“This is So-and-So. She comes from your area!”
I began to take an interest:
“Where exactly in my area?”
“A small town. Banso!”
“Ei, you come from Banso? It's a very famous place. When the King of our State leaves his kingdom for 'the other place' we don't say “The King has passed!” We say “The King has gone to Banso.”
“Is that right? I didn't know that!”
“Not many people know it!” I said. “I myself only heard it as a small child. Rumours filled our town – this was 1943 — that “The King has gone to Banso!” We were warned to be wary of strangers!”
“Eh? I didn't know that!”
“No;” I added, “Akyem Abuakwa people don't play with Banso at all.”
“Ho – who told you that? Go to Banso today and see. Galamsey has ruined the place completely!”
“No, I am not!”
“But the place is supposed to be hallowed ground! “
“Maybe it was hallowed ground some time ago. But not any more.”
“I can't believe that,” I said. There's supposed to be a royal mausoleum there. How could people dig for gold around a royal mausoleum?”
“I tell you Banso has been ruined by galamsey. You can go there yourself and see.”
I kept quiet. I was sadder than I am willing to admit. I had to admit that the Ghana I knew and loved as a child has vanished entirely. People entrusted with traditional duties that had been scrupulously observed for centuries, do not care about their duties any longer. If you ask them, they will probably retort that in the olden days, they received certain privileges associated with their offices but these days, those privileges no longer find their way to them. And you cannot do anything in Ghana without money”.
“But their fathers wouldn't have left their duty undone just because certain other things had not been done? Anyway, digging up hallowed sites to search for gold is far worse than leaving certain duties undone!”
“You may say that, but suppose the traditional duty actually entailed not allowing anyone to go near the hallowed sites, let alone do galamsey there?”
“You're taking theory! If you wanted to keep the place(s) entirely safe, your best bet would be to wall the place(s) up or fence them and employ strong men to keep a 24-hour watch over them!”
”And that would cost money?”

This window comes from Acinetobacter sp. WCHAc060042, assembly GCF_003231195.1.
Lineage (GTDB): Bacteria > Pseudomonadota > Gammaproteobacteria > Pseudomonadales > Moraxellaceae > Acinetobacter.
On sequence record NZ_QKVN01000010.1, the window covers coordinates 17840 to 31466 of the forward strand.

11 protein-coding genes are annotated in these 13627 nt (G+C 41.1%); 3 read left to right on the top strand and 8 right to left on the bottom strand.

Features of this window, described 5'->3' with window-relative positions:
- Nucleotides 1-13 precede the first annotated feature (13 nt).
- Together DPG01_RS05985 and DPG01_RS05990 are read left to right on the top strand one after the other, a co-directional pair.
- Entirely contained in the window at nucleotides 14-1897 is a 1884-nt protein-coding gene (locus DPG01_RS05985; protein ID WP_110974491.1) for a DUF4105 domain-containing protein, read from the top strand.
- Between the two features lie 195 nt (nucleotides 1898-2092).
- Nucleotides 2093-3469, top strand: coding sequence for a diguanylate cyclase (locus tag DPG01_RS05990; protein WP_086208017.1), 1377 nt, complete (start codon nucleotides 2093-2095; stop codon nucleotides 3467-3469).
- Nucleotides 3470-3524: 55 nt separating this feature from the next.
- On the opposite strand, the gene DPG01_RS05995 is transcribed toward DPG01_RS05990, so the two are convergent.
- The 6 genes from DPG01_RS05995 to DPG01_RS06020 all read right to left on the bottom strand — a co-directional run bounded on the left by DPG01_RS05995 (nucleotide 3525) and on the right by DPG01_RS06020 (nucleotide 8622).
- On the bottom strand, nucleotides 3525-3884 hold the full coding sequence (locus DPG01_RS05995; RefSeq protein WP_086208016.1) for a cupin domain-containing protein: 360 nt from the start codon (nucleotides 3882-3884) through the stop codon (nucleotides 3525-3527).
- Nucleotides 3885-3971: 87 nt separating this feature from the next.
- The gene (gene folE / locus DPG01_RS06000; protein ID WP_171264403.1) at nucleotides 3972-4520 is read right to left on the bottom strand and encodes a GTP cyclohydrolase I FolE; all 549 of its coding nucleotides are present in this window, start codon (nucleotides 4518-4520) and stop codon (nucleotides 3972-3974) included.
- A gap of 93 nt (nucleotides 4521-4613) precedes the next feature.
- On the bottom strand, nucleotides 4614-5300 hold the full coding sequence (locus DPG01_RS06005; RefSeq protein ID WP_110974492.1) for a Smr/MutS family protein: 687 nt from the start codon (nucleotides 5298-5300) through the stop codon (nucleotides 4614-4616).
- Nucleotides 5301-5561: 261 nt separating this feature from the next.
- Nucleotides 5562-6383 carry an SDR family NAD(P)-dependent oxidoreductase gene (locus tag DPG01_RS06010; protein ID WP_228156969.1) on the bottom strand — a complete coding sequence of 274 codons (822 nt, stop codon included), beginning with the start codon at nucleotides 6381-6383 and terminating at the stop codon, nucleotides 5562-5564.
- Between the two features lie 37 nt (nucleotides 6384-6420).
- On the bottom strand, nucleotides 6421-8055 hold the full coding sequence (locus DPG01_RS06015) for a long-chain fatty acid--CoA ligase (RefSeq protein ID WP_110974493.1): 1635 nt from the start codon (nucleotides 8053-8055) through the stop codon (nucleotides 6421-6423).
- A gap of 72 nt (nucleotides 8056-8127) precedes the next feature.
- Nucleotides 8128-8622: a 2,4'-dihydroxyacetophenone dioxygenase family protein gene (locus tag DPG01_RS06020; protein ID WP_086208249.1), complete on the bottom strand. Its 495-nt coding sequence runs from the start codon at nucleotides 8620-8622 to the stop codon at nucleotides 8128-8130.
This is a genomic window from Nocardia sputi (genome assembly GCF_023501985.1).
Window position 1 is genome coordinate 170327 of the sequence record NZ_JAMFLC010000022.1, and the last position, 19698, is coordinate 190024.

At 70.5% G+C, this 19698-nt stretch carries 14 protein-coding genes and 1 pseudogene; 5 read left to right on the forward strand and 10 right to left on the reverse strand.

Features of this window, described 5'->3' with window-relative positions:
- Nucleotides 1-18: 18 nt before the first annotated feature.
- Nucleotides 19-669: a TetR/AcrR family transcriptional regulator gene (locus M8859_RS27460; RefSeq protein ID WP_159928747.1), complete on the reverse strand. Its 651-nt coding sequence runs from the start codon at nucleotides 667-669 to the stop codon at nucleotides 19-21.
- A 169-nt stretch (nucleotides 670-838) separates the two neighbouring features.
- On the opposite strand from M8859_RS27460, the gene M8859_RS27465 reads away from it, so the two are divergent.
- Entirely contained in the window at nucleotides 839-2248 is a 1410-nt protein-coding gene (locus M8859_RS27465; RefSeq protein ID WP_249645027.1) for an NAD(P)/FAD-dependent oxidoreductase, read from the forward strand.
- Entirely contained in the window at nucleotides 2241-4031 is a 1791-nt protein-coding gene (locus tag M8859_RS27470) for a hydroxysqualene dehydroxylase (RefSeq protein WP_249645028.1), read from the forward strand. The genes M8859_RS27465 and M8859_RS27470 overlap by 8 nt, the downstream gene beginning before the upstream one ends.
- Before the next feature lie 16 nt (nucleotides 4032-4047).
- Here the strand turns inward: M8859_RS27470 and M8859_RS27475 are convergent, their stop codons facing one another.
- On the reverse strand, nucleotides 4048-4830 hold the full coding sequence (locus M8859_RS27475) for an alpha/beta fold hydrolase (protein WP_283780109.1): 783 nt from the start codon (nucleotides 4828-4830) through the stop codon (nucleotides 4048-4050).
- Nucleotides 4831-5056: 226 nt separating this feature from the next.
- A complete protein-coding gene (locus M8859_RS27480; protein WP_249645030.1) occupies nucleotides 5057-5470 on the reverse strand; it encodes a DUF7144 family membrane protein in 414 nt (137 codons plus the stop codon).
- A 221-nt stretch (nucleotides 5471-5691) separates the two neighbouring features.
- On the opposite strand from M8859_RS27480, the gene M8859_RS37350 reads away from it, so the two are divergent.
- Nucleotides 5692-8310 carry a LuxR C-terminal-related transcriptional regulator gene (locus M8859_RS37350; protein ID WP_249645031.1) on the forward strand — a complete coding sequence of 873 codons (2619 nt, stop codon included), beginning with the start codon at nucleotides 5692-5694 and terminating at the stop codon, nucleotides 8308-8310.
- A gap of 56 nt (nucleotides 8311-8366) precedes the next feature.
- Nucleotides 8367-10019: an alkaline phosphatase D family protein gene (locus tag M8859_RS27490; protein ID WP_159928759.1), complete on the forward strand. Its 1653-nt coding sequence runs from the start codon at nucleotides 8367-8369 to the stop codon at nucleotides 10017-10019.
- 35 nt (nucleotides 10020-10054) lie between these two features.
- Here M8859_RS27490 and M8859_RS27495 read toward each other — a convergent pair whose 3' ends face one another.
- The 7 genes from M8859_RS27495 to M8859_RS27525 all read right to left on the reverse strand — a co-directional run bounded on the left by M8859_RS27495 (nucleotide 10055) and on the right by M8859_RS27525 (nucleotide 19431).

“A lot of money!… Remember also that some of the people who are supposed to keep these grounds safe and hallowed are themselves victims of galamseyers”
“How do you mean?”
“I mean many are forced to buy “pure water” (sachet water) and take it with them to their farms, because all the rivers and streams on the way to their farms have been destroyed by the galamseyers! And they need to drink water whilst working on their farms! If an elemental necessity like water is eluding them, from where are they going to get the consciousness that will impel them to keep traditional grounds sacred?”
“Hmmm, it's a pity that the modern state of Akyem Abuakwa has not managed to keep Banso and its environs safe as revered historical and cultural relics, because history teaches us that when they left Adanse around the 17th century, Banso was their second capital (the first was Akrokyere (usually misspelt as Akrokerri). About 17 Akyem Abuakwa Kings reigned at Banso, before the Abuakwa capital was moved to Kyebi. So when the Akyems say the Okyenhene has “gone to Banso”, they mean he has gone to his “village” or his ancestral home.”And anyone who understands traditional language will get the coded message contained in that statement.”
“Ao! And the galamsey people are destroying this important locality?”
“Destroying? They have DESTROYED IT! Even if the rivers and streams are reclaimed, Banso will never be the same again. You see, traditional hallowed grounds of that nature contain more than physical objects, such as houses, huts, trees and sheds. They contain a certain spirit or aura. It's like going to Rome or Paris or London – yes the physical objects are attractive but it's the idea that this is where Julius Caesar was assassinated, or where the guillotine stood or where Winston Churchill made his famous wartime broadcasts that people are thrilled by.”
“Well, our people don't seem to be anxious even to stay alive and enable their offspring to stay alive by getting good water to drink, how much more preserving hallowed grounds?”
“It doesn't bear thinking about. Right now, thousands of people are dying in Mozambique and Zimbabwe because a cyclone has brought terrible flooding to their towns and villages and polluted all their drinking water. Food and water are being flown to them by helicopter or sent by boat. Man has been contributing to these disasters by engaging in activities that produce carbon dioxide and shoots it far up into the sky, where it produces “global warming”. We – rather fortunately – are yet to feel the full impact of global warming, although our bush fires of the early 1980s and the drought that made some of the turbines at the Akosombo Dam inoperable, were an early warning of what could happen.”
“We've been fortunate so far, and yet we are deliberately destroying the water sources that global warming hasn't yet touched!?”
“Yes! Do you know what our forefathers would tell us if they could come back and see what we are doing to ourselves?”
“No, I don't.”
“They would just look us up and down and tell us: 'Nkwasea to!'
“Utter, irredeemable fools!”
“Wow! Utter, irredeemable FOOLS! And that, in truth, is what we indisputably are!?”
“You said it!
By CAMERON DUODU
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